I promised our teenage son that we would not travel this year, and now I am suffering severe withdrawal pain from avoiding the airport.
My son is a high school senior enrolled in a demanding I.B. (International Baccalaureate) program consisting of mostly college credit courses. He was so stressed from the blizzard of academic demands during his junior year that he asked us not to go anywhere over Thanksgiving, Christmas, Spring Break, or at any time during his 12th grade year.
And I agreed. It seemed like something I could do: not travel much and mainly stay at home. I told him there would have to be a few exceptions during the school year for me, if not for him or the rest of the family. There was the Rail-Volution conference in San Francisco and a trip to New Orleans to visit an old friend suffering from a fatal malady. Next year (2017) will see me in Tanzania again and in Washington, DC for another transit conference. Still, that’s just four times I’ll be flying during the academic year 2016-2017.
YIKES! Flying out of the Raleigh-Durham Airport only four times in nine months is the least I will have traveled for so long a period in many decades. While it’s true that I made a conscious decision in 2008 to cut my 50 weeks of annual travel in half or more, I’ve still flown enough every year since to qualify as a road warrior. Just hasn’t been as wearing on my body, and my soul has felt less tattered by yearend compared to the grueling schedule I kept up for over 30 years.
But have I ever been restricted to just four itineraries in nine months? Never!
I kept asking myself: Would I miss it? Could I do it? What would it feel like?
Now, at the midpoint of self-imposed airline abstinence, I can attest to mixed feelings and admit to some withdrawal symptoms I didn’t anticipate.
For instance, whereas before I viewed having to troll airline and air travel sites for the best possible schedules and fares as necessary drudgery, now I welcome any chance to research flights and fares. Sometimes I delve into hypothetical itineraries based on the many airline sales emails I get each week just for the hell of it. I compare sardine class, premium economy, and business fares on the same and different carriers to various fantasy itineraries.
Doing so has sometimes revealed that non-intuitive routings, such as through Finland, to some European locations can be cheaper than flying direct, if one is so inclined and if time permits. I also experienced what we all know, that is, good deals and odd routings are elusive. Here today, gone in an hour or less, sometimes in just a few minutes.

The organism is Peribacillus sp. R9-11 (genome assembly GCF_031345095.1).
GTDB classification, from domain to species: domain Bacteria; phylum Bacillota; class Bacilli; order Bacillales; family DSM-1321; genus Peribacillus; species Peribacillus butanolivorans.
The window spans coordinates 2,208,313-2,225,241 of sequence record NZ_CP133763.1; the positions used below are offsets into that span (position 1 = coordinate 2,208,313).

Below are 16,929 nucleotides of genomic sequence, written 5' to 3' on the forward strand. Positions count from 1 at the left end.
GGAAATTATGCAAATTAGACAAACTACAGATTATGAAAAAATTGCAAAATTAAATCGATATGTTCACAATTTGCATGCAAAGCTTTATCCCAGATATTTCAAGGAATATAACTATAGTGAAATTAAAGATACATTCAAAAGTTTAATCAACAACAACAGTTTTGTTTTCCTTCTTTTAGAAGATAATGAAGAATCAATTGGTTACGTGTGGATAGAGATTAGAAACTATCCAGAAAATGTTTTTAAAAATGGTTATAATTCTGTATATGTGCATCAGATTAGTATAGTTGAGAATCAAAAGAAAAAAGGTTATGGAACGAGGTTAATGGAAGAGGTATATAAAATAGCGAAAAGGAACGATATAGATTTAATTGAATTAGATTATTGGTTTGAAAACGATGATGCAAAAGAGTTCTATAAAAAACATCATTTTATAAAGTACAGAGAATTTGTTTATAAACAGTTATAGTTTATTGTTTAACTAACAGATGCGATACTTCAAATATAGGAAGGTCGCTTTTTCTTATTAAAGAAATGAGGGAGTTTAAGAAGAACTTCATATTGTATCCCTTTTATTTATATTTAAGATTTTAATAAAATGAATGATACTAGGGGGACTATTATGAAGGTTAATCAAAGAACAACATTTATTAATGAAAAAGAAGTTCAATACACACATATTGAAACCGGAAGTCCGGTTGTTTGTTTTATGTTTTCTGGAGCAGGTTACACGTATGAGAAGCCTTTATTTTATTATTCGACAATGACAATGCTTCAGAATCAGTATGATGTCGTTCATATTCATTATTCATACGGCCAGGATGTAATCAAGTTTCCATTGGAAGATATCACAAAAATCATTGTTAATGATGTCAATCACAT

Such “Fantasy Flying” has made me appreciate that I can sometimes fly cheaper in business class through one of Gulf Carrier’s UAE hubs to reach Hong Kong or Bangkok eastbound than in premium economy on the likes of Cathay going west. It all depends upon the sales of the moment, some of which are one day deals.
It’s not just the trip planning that I miss. I find myself wanting to take the RDU Airport exit off I-40 as I pass it, yearning to hunt for a parking spot in the cavernous garage and trek to the terminal with my bag. I picture myself proffering my brand new (just renewed) passport to the TSA agent in the PRE line and bantering about taking care at my distant destination. I envision myself sipping on a Bloody Mary in the Delta or American lounge before boarding my flight overseas. I see myself in the club floor comfort of a fine hotel where I land. The familiarity of the travel pipeline, start to finish, is somehow reassuring in memory, perhaps because I did it for so long and so well.
I miss it all. And, no, I haven’t forgotten the ATC delays and flight cancellations and bad hotel food and failed rental car reservation and cramped coach seats. Despite the absurd obstacle courses and the uncertainties de jour, I still miss traveling.
I didn’t expect to miss it this much. In 2008 when I scaled back my travel severely I was at a point where I didn’t think I’d want to travel again for quite some time. However, I healed fast, and I didn’t reckon on my travel addiction.
Thinking back over my life, though, I see now the pattern of impatience to be in one place too long and the constant itch to move. I took the train from Raleigh to New York City alone at age 12, and my parents were none the wiser. I went completely around the country by train in 1964 at age 16 on an itinerary I’d planned myself for almost two years and allowed a friend my age to come with me only because my parents insisted I not go alone. I took America’s trains everywhere I could in college, going back and forth across country a number of times before Amtrak. I flew for the first time in 1960 at age 12, too, and was immediately hooked on airplane travel after that.
Heck, I’ve been traveling pretty much nonstop ever since. And I didn’t recognize the addiction because I was constantly able to sate my desire to travel.
Until this nine month period.
For now I am happy that our son is happy to stay home. However, I will travel again, probably very often, starting next summer. After all, I have to feed the beast, and it’s howling and hungry!